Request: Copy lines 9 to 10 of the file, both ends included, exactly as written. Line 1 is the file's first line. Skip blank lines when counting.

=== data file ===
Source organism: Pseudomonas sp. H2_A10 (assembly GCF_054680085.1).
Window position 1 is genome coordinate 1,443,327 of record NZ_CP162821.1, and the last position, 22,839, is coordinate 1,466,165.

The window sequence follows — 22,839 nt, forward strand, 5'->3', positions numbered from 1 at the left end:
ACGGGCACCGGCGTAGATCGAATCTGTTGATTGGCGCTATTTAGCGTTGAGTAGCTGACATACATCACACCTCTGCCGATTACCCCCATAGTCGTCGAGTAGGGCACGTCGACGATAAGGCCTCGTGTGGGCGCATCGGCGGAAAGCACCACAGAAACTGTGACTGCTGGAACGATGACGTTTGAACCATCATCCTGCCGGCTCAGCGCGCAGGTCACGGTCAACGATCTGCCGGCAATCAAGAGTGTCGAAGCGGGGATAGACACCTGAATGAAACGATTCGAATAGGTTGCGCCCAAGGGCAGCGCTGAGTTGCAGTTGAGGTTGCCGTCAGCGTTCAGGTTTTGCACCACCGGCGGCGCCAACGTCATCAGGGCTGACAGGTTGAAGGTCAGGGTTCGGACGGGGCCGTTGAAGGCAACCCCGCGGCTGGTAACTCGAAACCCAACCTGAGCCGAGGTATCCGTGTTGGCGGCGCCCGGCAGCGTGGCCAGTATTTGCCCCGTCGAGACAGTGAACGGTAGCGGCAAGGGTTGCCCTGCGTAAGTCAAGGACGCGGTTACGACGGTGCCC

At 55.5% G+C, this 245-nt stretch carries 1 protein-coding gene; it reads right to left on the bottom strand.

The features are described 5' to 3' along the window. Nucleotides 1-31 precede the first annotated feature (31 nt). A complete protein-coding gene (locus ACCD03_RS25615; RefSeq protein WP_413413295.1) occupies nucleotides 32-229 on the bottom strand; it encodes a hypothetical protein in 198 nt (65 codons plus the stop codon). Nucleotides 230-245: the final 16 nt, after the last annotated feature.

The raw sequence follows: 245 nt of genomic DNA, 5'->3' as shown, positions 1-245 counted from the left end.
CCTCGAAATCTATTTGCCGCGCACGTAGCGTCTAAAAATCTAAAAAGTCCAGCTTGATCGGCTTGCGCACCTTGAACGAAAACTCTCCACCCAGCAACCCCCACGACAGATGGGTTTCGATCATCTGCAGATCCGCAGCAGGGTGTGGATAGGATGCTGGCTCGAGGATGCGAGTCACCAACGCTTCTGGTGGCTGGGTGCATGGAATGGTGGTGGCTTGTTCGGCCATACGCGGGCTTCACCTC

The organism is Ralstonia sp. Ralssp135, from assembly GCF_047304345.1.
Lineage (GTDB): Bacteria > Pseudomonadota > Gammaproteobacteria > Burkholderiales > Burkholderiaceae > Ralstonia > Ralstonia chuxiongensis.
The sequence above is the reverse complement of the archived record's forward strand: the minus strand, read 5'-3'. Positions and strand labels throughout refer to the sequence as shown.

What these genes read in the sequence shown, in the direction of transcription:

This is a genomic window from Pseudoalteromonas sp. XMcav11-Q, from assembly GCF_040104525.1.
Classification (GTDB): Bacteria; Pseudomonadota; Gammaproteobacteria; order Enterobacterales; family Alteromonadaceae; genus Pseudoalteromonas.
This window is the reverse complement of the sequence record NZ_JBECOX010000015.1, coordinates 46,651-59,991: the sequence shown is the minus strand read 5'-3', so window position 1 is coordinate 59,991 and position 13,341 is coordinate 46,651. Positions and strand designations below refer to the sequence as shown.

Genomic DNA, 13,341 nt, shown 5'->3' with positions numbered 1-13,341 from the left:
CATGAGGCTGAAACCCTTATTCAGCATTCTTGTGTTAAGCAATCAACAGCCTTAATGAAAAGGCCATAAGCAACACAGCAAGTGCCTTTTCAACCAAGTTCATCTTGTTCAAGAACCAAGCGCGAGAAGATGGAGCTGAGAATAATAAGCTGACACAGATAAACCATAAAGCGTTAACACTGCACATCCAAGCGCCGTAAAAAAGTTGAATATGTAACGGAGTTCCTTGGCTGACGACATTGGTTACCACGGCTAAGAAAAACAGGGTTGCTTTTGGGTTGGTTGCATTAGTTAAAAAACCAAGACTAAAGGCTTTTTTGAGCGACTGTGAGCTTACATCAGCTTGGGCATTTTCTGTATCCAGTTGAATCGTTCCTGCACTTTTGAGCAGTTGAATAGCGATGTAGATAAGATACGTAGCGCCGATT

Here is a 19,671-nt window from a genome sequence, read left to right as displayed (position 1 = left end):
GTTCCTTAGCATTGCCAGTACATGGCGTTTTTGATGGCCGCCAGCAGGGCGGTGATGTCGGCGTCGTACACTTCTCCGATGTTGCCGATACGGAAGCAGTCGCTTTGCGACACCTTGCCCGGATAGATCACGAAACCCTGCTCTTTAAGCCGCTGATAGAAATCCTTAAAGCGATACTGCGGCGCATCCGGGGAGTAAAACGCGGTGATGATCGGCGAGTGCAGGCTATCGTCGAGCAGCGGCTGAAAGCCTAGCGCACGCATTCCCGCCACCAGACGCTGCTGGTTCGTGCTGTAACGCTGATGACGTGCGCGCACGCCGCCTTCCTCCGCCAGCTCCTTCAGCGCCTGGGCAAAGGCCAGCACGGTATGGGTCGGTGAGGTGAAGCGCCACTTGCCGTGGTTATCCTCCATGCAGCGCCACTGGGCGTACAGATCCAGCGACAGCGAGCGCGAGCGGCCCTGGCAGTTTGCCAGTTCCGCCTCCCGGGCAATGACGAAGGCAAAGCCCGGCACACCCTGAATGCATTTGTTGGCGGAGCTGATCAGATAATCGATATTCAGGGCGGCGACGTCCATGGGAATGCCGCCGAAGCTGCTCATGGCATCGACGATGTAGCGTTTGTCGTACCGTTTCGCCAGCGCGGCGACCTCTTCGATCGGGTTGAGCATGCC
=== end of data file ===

The organism is Ralstonia sp. Ralssp135, from assembly GCF_047304345.1.
Lineage (GTDB): Bacteria > Pseudomonadota > Gammaproteobacteria > Burkholderiales > Burkholderiaceae > Ralstonia > Ralstonia chuxiongensis.